A former CIA agent says Portuguese police detained her Monday as they prepare to extradite her to an Italian prison for a counter-terrorism operation conducted 14 years ago as part of the agency's "extraordinary rendition" program.
CIA officer Sabrina De Sousa was skiing with her son in northern Italy on a chilly February day in 2003 when U.S. and Italian agents snatched a suspected terrorist off the streets of Milan.
Now, years later, De Sousa is sitting in a detention cell awaiting extradition from Portugal to Italy and a possible six years in jail for the abduction. She was convicted in absentia in 2009 by Italian courts for a decision made at the highest levels of U.S. government.
"Sabrina will be jailed until this is resolved," a source close to the case told Fox News late Monday. "She will be in a prison tonight outside of Lisbon. Tomorrow some paperwork will be finalized and she will then be moved to another prison where she will remain until she is extradited to Italy. Working through Interpol to finalize extradition might take a few days, up to five but no longer than that."
De Sousa told Fox News she was detained by the Portuguese judiciary police on Monday -- despite urgent appeals to the Trump administration to intervene. She said Portuguese officials were working with the Italian government to select the prison where she will be incarcerated.
"For over a decade I spoke out against an injustice," De Sousa said in an email Monday. "Those who speak out go to prison."
If extradited as planned, De Sousa, who no longer works for the agency, will be the first CIA officer and U.S. diplomat imprisoned over the controversial rendition program.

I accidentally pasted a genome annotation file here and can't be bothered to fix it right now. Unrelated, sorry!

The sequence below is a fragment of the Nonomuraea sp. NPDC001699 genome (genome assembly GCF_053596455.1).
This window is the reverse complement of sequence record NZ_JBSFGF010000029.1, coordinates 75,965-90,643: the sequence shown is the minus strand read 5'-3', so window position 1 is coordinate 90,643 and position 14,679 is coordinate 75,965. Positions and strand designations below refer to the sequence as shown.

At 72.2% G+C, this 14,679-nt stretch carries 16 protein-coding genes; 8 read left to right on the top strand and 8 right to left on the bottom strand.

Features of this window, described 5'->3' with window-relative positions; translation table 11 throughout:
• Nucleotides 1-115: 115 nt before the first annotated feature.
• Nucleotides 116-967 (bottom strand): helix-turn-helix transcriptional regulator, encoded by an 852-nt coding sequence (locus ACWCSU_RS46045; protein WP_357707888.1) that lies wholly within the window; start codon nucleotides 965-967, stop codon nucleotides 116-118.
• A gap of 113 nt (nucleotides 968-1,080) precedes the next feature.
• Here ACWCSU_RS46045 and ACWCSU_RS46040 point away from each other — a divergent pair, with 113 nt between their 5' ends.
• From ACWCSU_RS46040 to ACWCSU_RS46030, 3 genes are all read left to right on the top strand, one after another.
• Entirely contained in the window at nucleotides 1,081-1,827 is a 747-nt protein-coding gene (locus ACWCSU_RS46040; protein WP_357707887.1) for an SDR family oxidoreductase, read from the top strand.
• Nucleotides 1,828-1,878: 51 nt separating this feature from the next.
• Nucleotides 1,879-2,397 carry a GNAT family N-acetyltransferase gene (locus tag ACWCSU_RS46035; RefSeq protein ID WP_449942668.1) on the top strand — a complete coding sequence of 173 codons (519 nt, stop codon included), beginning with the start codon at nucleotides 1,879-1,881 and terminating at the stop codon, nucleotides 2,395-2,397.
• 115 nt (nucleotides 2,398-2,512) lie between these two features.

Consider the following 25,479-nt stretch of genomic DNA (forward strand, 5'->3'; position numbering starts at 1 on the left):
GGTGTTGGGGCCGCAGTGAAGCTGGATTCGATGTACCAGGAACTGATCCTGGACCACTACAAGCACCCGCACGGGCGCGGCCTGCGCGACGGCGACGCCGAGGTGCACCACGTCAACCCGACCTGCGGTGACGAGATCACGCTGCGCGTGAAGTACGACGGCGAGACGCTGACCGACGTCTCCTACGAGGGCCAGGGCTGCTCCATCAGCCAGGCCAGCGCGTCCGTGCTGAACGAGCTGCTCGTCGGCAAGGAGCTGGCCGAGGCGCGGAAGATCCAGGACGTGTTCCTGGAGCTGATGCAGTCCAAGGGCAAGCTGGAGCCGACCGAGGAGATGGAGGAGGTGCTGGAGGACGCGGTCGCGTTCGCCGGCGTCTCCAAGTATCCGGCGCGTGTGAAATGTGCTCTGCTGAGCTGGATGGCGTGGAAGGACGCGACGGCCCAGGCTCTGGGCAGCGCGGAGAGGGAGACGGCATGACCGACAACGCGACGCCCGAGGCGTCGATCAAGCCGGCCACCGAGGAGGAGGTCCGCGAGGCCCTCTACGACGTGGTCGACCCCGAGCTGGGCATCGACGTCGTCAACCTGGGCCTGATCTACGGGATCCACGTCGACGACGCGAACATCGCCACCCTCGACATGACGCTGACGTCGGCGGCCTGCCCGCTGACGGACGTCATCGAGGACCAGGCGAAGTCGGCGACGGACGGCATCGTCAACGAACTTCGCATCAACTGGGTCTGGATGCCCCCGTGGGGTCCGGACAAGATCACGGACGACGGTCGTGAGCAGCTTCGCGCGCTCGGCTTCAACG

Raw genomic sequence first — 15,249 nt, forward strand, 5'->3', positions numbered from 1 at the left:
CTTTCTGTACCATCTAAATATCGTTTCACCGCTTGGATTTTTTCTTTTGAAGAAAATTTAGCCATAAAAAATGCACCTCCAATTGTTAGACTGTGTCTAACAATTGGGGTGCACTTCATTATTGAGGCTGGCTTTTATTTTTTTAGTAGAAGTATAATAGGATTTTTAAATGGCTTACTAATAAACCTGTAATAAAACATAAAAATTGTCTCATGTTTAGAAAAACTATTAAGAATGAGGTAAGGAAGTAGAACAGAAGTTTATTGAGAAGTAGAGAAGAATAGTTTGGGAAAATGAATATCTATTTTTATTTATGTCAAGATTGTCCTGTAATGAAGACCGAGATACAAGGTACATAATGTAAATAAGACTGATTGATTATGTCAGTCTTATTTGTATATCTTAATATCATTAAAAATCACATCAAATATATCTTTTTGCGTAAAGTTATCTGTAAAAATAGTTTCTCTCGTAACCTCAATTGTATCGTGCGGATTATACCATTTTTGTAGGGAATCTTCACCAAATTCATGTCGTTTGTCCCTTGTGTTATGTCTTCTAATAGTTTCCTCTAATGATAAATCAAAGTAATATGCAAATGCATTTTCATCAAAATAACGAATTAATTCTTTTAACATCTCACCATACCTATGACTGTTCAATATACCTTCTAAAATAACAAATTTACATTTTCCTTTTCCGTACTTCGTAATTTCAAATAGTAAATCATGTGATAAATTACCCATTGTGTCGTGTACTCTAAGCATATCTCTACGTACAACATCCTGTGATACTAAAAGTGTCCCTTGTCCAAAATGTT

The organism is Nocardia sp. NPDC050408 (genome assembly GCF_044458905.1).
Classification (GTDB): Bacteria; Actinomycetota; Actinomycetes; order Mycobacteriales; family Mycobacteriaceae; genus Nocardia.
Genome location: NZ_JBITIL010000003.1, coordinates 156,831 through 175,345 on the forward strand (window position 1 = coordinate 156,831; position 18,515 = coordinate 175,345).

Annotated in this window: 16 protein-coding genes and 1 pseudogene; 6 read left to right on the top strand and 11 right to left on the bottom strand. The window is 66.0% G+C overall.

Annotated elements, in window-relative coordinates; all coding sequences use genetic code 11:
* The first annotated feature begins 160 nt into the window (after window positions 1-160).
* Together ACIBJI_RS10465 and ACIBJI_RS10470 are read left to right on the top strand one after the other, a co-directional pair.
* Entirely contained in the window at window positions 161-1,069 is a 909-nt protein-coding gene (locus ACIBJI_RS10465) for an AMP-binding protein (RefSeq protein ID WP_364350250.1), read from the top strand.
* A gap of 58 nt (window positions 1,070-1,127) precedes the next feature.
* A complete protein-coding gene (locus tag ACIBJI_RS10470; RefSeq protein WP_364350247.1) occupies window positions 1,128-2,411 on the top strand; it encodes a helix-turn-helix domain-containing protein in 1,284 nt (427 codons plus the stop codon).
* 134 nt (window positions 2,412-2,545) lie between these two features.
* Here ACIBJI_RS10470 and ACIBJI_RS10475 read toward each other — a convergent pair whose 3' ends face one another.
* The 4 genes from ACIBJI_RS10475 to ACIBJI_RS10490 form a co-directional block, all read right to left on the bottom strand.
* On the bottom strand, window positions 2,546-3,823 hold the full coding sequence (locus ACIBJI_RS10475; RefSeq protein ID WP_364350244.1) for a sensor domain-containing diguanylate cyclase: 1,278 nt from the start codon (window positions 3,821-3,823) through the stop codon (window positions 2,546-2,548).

The former officer claims the Obama administration ignored all requests to intervene on her behalf, but had hoped the incoming Donald Trump administration might be able to help.
The Trump administration has not responded to repeated requests for comment.
"I'm a scapegoat," De Sousa told Fox News in an extensive phone interview last month.
De Sousa was working in Milan as an undercover CIA officer in 2003 when U.S. and Italian intelligence agents abducted radical Egyptian cleric Osama Mustapha Hassan Nasr, also known as Abu Omar, and transported him to his native Egypt for interrogation.
The authorized operation was part of the controversial program, implemented under President George W. Bush, and entailed taking terror suspects to countries where torture is allowed. Omar -- who turned out to be a "nobody," according to De Sousa -- was held at an American military base in Germany before being flown to Cairo, Egypt, where he says he was tortured.
He was soon released from prison for lack of prosecutable evidence against him. In 2009, De Sousa, along with 25 other Americans, was convicted in absentia on kidnapping and other charges related to the abduction. Several were since pardoned and not one has done time in prison. The Italians also convicted Omar in absentia of "criminal association for the purposes of international terrorism" and sentenced him to six years in prison.
Phone records obtained by Italian prosecutors corroborated De Sousa's claim that she was some 130 miles away in Madonna di Campiglio, Italy, chaperoning her son's school ski trip, on the day Omar was abducted. Still, Italy brought "broad charges" against her for a plot she says she had no direct part in.
"[The Italians] said, 'She was responsible for planning and without her OK, it never would have happened,'" De Sousa said. "And this came third-hand from someone who told an Italian intelligence officer.
"We are being convicted for decisions made for which we had no input at all," she said. "Nobody wants to look any higher, and this is the best way to deflect attention from anyone else."
The former spy, who was born in India and holds both American and Portuguese passports, left the CIA in 2009 and moved to Portugal in April 2015 to be near family.
In October 2015, she was detained at Lisbon's airport on a European arrest warrant while attempting to travel to India. She was later released but ordered to remain in Portugal.
"She has been imprisoned for things the Bush White House asked and approved her to do," the source close to the case said. "She's not going back home."